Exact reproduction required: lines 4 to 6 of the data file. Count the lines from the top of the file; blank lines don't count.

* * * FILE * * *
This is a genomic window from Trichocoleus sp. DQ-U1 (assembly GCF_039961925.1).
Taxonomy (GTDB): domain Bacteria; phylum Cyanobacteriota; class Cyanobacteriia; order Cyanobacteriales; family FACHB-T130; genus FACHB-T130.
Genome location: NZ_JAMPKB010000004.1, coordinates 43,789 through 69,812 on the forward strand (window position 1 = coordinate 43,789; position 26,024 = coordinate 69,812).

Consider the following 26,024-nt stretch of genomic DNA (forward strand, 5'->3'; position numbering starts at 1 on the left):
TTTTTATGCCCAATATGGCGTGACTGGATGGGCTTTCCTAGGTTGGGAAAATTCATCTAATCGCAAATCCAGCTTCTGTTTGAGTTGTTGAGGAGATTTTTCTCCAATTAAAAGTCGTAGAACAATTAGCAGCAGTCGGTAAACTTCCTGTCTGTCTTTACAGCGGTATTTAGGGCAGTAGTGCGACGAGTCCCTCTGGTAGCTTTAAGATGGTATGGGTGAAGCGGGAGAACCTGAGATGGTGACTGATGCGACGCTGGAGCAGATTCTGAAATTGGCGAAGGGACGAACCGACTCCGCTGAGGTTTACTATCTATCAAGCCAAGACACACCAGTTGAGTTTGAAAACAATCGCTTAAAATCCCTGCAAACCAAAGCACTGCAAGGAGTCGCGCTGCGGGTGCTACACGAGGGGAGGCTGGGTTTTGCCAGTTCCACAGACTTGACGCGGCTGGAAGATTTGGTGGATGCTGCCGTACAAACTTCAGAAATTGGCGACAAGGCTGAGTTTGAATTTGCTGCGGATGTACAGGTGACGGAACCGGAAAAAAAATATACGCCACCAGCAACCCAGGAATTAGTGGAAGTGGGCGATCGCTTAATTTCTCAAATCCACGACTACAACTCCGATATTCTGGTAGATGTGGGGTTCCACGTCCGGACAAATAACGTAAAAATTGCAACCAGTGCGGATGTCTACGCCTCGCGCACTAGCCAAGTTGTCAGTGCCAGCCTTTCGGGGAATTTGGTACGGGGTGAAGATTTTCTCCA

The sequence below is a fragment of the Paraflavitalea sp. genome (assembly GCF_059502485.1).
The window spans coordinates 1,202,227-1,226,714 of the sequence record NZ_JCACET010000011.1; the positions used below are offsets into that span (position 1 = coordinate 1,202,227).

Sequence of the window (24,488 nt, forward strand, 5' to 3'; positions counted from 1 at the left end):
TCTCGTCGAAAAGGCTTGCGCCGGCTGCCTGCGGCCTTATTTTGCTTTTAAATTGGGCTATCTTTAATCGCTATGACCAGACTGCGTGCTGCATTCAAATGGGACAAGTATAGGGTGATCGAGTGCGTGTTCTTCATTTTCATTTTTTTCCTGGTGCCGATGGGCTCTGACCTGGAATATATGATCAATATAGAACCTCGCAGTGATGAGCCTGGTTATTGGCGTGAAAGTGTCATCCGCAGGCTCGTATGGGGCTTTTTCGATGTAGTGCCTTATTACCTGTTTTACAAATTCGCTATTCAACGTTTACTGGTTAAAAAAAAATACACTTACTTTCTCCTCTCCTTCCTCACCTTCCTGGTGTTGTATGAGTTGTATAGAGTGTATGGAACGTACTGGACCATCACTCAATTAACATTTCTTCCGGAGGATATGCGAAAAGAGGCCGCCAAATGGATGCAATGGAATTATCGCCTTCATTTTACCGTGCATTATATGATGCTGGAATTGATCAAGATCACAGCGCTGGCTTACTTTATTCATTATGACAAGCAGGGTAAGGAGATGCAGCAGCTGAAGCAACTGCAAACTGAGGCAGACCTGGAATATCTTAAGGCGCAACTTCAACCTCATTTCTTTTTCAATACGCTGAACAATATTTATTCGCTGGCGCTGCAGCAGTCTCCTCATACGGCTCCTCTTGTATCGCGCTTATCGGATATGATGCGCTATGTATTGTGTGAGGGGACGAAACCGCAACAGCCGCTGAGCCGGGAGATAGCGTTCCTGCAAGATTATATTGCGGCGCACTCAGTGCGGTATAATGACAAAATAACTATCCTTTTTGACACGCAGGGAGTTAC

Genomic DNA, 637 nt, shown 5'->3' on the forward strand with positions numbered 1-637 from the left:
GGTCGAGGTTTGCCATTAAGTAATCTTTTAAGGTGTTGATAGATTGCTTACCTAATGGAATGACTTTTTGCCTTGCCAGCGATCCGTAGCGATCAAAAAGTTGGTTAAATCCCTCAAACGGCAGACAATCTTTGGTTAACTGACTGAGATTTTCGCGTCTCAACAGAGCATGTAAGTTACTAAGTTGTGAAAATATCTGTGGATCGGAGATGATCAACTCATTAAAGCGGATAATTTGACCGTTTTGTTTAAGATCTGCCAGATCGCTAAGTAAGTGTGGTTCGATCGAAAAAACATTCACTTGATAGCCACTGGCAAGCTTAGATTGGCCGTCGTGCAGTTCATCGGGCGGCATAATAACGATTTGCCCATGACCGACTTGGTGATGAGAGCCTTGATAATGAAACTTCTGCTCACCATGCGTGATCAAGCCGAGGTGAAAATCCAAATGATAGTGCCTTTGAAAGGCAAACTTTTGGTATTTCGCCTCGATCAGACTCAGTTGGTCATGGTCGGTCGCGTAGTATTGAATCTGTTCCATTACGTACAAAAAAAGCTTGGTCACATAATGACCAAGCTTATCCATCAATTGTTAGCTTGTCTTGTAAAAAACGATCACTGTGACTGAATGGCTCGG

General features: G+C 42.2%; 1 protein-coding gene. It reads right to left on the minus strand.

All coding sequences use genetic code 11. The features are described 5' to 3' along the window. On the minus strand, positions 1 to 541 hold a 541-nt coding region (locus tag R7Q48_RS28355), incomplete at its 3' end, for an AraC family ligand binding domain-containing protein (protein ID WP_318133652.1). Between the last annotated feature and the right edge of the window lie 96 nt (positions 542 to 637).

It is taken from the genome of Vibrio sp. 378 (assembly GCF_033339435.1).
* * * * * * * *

Consider the following 26,024-nt stretch of genomic DNA (forward strand, 5'->3'; position numbering starts at 1 on the left):
TTTTTATGCCCAATATGGCGTGACTGGATGGGCTTTCCTAGGTTGGGAAAATTCATCTAATCGCAAATCCAGCTTCTGTTTGAGTTGTTGAGGAGATTTTTCTCCAATTAAAAGTCGTAGAACAATTAGCAGCAGTCGGTAAACTTCCTGTCTGTCTTTACAGCGGTATTTAGGGCAGTAGTGCGACGAGTCCCTCTGGTAGCTTTAAGATGGTATGGGTGAAGCGGGAGAACCTGAGATGGTGACTGATGCGACGCTGGAGCAGATTCTGAAATTGGCGAAGGGACGAACCGACTCCGCTGAGGTTTACTATCTATCAAGCCAAGACACACCAGTTGAGTTTGAAAACAATCGCTTAAAATCCCTGCAAACCAAAGCACTGCAAGGAGTCGCGCTGCGGGTGCTACACGAGGGGAGGCTGGGTTTTGCCAGTTCCACAGACTTGACGCGGCTGGAAGATTTGGTGGATGCTGCCGTACAAACTTCAGAAATTGGCGACAAGGCTGAGTTTGAATTTGCTGCGGATGTACAGGTGACGGAACCGGAAAAAAAATATACGCCACCAGCAACCCAGGAATTAGTGGAAGTGGGCGATCGCTTAATTTCTCAAATCCACGACTACAACTCCGATATTCTGGTAGATGTGGGGTTCCACGTCCGGACAAATAACGTAAAAATTGCAACCAGTGCGGATGTCTACGCCTCGCGCACTAGCCAAGTTGTCAGTGCCAGCCTTTCGGGGAATTTGGTACGGGGTGAAGATTTTCTCCA

The sequence below is a fragment of the Paraflavitalea sp. genome (assembly GCF_059502485.1).